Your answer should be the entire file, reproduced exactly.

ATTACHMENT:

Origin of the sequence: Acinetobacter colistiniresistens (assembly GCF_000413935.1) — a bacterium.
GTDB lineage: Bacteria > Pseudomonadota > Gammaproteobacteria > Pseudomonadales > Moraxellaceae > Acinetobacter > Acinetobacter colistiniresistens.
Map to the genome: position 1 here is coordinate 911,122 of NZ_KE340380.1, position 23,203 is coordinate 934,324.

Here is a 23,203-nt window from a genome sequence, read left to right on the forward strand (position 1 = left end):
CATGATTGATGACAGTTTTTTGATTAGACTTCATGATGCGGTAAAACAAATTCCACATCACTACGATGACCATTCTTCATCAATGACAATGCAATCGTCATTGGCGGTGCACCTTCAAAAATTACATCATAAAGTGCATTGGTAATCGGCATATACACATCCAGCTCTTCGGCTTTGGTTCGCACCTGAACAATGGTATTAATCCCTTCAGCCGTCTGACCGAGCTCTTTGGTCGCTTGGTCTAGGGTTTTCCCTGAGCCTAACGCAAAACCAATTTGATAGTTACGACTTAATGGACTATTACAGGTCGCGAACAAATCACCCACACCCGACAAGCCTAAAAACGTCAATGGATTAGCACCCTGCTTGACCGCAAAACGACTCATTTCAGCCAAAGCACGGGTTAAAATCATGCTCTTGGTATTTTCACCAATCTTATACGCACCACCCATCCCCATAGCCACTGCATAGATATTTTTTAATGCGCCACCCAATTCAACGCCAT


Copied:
Origin of the sequence: Acinetobacter colistiniresistens (assembly GCF_000413935.1) — a bacterium.
GTDB lineage: Bacteria > Pseudomonadota > Gammaproteobacteria > Pseudomonadales > Moraxellaceae > Acinetobacter > Acinetobacter colistiniresistens.
Map to the genome: position 1 here is coordinate 911,122 of NZ_KE340380.1, position 23,203 is coordinate 934,324.

Here is a 23,203-nt window from a genome sequence, read left to right on the forward strand (position 1 = left end):
CATGATTGATGACAGTTTTTTGATTAGACTTCATGATGCGGTAAAACAAATTCCACATCACTACGATGACCATTCTTCATCAATGACAATGCAATCGTCATTGGCGGTGCACCTTCAAAAATTACATCATAAAGTGCATTGGTAATCGGCATATACACATCCAGCTCTTCGGCTTTGGTTCGCACCTGAACAATGGTATTAATCCCTTCAGCCGTCTGACCGAGCTCTTTGGTCGCTTGGTCTAGGGTTTTCCCTGAGCCTAACGCAAAACCAATTTGATAGTTACGACTTAATGGACTATTACAGGTCGCGAACAAATCACCCACACCCGACAAGCCTAAAAACGTCAATGGATTAGCACCCTGCTTGACCGCAAAACGACTCATTTCAGCCAAAGCACGGGTTAAAATCATGCTCTTGGTATTTTCACCAATCTTATACGCACCACCCATCCCCATAGCCACTGCATAGATATTTTTTAATGCGCCACCCAATTCAACGCCAT